History Of Scientific Thoughts On The Etiology And Treatment Of Malaria | 9241
ISSN: 2161-0681

Journal of Clinical & Experimental Pathology
Open Access

Like us on:

Our Group organises 3000+ Global Conferenceseries Events every year across USA, Europe & Asia with support from 1000 more scientific Societies and Publishes 700+ Open Access Journals which contains over 50000 eminent personalities, reputed scientists as editorial board members.

Open Access Journals gaining more Readers and Citations
700 Journals and 15,000,000 Readers Each Journal is getting 25,000+ Readers

This Readership is 10 times more when compared to other Subscription Journals (Source: Google Analytics)

History of scientific thoughts on the etiology and treatment of malaria

2nd International Conference and Exhibition on Pathology

Ernst Hempelmann and Kristine Krafts

Accepted Abstracts: J Clin Exp Pathol

DOI: 10.4172/2161-0681.S1.010

Scientific approaches to the etiology and treatment of malaria have a long history. Torti is often credited as the first to use the term malaria, but we were unable to find the word in his ?Therapeutice specialis ad febres periodicas perniciosas (1756)?. Likewise, Lancisius never included the word in his ?De noxiis paludum effluviis, eorumque remedies libri duo (1717)?. The term mala aria (based on a mistranslation of the Latin term ?coeli gravitate?) was first seen in print in the Italian translation of Leonardo Bruni?s ?Historiae Florentini populi (1444)?, titled ?Istoria Fiorentina (1476)?, by Donato Acciaiuoli. In addition to correcting the attribution of the term malaria, we will present several other milestones in malaria research, including: ? Meckel?s description of the pigment observed in the organs of patients who suffered from malaria. Meckel never mentioned malaria in his famous paper, Ueber schwarzes Pigment in der Milz und dem Blute einer Geisteskranken (1847). He thought malaria pigment was melanin, and his misconception was supported by Laveran. ? Virchow?s analysis of malaria pigment. Despite its obvious importance, Virchow?s description of malaria pigment ?Zur pathologischen Physiologie des Bluts (1849)? has been all but forgotten. He was the first to realize the pigment was hematin. ? Schaudinn?s description of direct invasion of red blood cells by plasmodia. His theory, which was later disproven, dominated malaria research for almost 40 years.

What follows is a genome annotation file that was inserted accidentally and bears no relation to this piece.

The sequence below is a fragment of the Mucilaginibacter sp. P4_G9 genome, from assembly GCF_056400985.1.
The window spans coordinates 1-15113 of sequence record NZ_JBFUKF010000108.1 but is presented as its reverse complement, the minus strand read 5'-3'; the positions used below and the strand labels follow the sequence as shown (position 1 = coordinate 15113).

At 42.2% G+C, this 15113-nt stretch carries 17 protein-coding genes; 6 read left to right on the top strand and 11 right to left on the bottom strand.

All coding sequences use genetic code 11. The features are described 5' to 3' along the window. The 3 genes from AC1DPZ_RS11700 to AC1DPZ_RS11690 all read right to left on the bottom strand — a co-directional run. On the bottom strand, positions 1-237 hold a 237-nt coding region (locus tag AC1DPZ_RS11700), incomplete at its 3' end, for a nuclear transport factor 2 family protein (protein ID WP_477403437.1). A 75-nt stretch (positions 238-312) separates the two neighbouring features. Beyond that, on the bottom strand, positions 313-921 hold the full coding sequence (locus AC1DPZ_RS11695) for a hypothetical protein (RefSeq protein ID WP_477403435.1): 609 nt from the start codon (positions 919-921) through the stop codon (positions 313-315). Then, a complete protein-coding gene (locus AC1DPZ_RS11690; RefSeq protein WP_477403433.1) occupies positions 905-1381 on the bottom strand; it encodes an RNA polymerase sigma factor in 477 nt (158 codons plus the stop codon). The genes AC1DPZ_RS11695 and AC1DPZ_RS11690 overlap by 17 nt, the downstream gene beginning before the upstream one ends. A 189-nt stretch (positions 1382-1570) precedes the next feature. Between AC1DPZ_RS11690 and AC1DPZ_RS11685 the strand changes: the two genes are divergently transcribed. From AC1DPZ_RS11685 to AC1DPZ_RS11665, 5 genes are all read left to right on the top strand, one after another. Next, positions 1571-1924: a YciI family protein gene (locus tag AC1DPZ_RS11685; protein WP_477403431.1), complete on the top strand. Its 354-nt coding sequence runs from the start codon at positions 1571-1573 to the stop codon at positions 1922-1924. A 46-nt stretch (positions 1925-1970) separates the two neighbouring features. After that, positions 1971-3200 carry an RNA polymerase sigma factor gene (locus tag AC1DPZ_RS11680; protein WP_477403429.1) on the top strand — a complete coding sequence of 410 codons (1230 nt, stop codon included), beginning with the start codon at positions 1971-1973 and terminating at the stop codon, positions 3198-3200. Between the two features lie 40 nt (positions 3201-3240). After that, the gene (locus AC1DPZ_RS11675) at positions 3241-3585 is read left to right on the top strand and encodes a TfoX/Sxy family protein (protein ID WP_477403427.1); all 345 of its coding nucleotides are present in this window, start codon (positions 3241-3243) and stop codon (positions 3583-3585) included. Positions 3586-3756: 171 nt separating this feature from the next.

Ernst Hempelmann had completed his MS (Diploma) in Biochemistry at Eberhard Karls University, T?bingen, 1974-1977. He done his fellowship at WHO, MRC, Mill Hill, London, 1977-80. He worked as a Research Assistant at Georg-August University, G?ttingen, during 1981-82. And his Research Associate at Ruprecht Karl University, Heidelberg, during 1983-88. He worked as a Scientist in Hadassah Medical School, Jerusalem, 1989, Witwatersrand University, Johannesburg, 1990-93, Ludwig-Maximilians-University, Munich, 1995-96, King's and St. Thomas' Sch. Medicine, London, 1998-99 and Federal University, Rio de Janeiro, 2001-02.